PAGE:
Friday, December 16, 2011

In Loving Memory

grandma (the stunner in the middle) a week after my mom was born.
Grandma and some of children (1964)
                                Grandma participating in a protest with the Women's International League of Peace

Grandma was a an anti-war activist her entire life. It is a fact that I witnessed her get arrested protesting a war on tv when she was in her 70's ( I was 17). This was not her first or last arrest for standing up for what she believed in.   She was one of four "Napalm Ladies" wearing gloves, heels, and pearls, who blocked the loading of napalm bombs onto barges in Alviso, California destined for Vietnam in May, 1966. She was arrested and put in jail and went to trial. Pete Seeger wrote two songs about them. Tom Wicker, Washington Bureau chief for the New York Times wrote in a book that the arrest was what first made him see the Vietnam War as morally unjust. He originally supported the war, but the "Napalm Ladies" changed his mind.

When I think about my grandma Joyce, I can't help but think about the rhyme she would tell me and my siblings when we were younger "Emily pemily pudding and pie kiss the boys and made them cry (of course you could sub any name in. Do note this was an endearing rhyme, not a taunt)." I can't help but think about reading Bertrum books aloud, learning how to play Casino (a card game), watching Casablanca, The Red Shoes, Catch-22,  and the Gods must be crazy. Word finds in the morning, scrabble at night. Friday night pizza, Sunday morning banana pancakes. The most eloquent, articulate, passionate, intelligent, kind, caring,frank....Woman I've ever met. A Loving wife, mother, grandmother, advocate, inspiration, an honor to know and love. She will be dearly admired and dearly missed forever.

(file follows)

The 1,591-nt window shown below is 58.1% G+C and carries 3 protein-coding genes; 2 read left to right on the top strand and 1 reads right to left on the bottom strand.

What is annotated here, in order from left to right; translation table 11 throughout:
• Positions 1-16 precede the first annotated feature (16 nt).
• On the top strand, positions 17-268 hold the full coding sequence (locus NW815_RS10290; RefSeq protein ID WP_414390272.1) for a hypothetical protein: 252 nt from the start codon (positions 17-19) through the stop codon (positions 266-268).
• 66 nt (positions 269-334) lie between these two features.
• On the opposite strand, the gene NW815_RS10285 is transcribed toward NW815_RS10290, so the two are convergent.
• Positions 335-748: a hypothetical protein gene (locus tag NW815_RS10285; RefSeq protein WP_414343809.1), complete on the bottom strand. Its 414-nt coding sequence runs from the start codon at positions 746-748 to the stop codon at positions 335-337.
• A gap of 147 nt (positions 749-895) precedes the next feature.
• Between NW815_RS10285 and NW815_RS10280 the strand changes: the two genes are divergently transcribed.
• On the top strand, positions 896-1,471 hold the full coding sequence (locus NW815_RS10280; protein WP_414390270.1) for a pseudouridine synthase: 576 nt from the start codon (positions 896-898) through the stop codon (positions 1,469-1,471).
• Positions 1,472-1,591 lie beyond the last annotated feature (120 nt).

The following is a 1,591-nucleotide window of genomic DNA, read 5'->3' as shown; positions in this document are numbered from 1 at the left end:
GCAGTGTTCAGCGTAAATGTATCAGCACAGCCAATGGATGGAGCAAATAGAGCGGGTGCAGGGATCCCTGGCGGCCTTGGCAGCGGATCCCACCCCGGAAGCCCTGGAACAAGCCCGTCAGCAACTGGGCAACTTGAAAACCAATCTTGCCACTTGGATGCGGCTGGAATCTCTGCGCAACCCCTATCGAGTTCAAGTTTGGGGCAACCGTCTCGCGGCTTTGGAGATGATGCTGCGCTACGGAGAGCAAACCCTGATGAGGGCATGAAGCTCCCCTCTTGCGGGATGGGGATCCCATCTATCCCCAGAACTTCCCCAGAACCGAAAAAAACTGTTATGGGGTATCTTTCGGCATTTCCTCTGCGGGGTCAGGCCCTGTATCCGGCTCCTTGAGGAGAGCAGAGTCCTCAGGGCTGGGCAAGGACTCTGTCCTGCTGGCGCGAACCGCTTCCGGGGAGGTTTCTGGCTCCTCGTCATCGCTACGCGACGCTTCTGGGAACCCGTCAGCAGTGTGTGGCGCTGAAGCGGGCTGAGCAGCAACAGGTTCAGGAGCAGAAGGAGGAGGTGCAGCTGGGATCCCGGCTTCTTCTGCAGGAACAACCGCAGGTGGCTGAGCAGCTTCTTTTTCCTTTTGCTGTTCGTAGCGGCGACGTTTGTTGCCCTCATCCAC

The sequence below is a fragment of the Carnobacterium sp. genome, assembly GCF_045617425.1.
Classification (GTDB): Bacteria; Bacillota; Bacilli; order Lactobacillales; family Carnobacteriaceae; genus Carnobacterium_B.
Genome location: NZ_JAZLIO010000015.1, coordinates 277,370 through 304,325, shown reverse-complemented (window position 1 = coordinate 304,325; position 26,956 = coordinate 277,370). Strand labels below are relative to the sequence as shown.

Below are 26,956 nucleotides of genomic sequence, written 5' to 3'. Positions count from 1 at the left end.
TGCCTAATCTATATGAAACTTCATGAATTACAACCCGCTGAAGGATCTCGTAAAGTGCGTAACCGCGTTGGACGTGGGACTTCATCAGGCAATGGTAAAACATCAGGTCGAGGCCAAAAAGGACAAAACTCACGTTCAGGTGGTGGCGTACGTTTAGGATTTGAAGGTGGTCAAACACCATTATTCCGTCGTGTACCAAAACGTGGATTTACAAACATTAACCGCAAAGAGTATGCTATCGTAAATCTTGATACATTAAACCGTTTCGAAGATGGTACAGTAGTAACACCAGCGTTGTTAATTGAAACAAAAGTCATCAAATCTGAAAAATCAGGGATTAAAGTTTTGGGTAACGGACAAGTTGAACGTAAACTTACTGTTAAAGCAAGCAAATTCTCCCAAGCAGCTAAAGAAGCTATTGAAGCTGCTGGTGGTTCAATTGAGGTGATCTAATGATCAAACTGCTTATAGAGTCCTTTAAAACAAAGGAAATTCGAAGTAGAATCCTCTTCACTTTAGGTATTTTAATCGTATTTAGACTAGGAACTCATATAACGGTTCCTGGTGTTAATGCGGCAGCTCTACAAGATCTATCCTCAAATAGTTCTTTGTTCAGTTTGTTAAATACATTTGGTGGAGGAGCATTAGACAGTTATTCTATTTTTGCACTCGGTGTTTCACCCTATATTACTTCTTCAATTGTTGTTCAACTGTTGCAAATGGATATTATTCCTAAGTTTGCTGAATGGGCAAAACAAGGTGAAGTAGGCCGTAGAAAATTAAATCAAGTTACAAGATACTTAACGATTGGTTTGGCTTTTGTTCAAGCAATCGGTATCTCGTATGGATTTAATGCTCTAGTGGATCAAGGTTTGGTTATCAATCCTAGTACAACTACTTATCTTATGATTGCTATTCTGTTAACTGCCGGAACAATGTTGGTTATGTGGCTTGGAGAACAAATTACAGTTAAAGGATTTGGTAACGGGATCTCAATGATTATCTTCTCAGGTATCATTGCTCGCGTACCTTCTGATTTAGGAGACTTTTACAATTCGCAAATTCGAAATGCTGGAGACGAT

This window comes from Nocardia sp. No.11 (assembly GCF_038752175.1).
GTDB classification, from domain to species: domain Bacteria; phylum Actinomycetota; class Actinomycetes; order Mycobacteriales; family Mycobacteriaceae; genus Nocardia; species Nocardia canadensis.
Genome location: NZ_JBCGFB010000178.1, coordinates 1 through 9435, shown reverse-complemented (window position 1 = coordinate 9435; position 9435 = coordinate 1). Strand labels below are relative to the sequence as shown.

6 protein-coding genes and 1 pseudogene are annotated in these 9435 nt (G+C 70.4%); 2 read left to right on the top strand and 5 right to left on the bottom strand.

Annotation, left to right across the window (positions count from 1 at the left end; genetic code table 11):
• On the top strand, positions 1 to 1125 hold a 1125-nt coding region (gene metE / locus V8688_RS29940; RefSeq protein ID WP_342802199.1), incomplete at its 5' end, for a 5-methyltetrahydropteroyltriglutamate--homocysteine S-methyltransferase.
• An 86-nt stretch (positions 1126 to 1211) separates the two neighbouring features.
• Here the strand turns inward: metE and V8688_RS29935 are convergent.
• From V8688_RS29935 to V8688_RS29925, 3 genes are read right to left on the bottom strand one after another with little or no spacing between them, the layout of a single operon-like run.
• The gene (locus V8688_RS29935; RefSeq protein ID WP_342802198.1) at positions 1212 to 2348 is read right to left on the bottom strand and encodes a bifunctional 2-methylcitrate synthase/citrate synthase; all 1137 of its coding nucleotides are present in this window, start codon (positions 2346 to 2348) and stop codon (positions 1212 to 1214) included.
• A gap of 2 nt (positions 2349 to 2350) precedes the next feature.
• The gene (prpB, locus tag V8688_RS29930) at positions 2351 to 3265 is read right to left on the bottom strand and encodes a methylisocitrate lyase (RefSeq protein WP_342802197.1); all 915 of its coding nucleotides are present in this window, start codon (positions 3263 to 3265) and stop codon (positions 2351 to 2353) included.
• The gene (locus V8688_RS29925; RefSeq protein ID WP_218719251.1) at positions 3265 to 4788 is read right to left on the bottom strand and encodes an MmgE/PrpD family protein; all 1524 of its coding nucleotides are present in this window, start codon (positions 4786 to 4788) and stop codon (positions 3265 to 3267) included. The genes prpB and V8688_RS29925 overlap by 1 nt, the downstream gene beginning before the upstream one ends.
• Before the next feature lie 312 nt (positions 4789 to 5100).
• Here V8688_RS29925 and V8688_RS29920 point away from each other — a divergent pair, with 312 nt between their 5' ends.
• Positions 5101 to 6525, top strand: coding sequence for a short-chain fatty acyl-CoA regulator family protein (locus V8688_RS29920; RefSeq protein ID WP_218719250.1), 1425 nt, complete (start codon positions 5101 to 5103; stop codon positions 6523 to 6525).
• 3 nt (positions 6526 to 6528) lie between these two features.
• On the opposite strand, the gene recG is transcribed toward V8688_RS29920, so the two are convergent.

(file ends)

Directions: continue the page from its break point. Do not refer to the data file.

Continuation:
1. A beautiful tribute, Emily. My condolences to all of you. I only met Joyce a couple of times, briefly—my loss!

    (Salem, 1977-86; you were just a baby).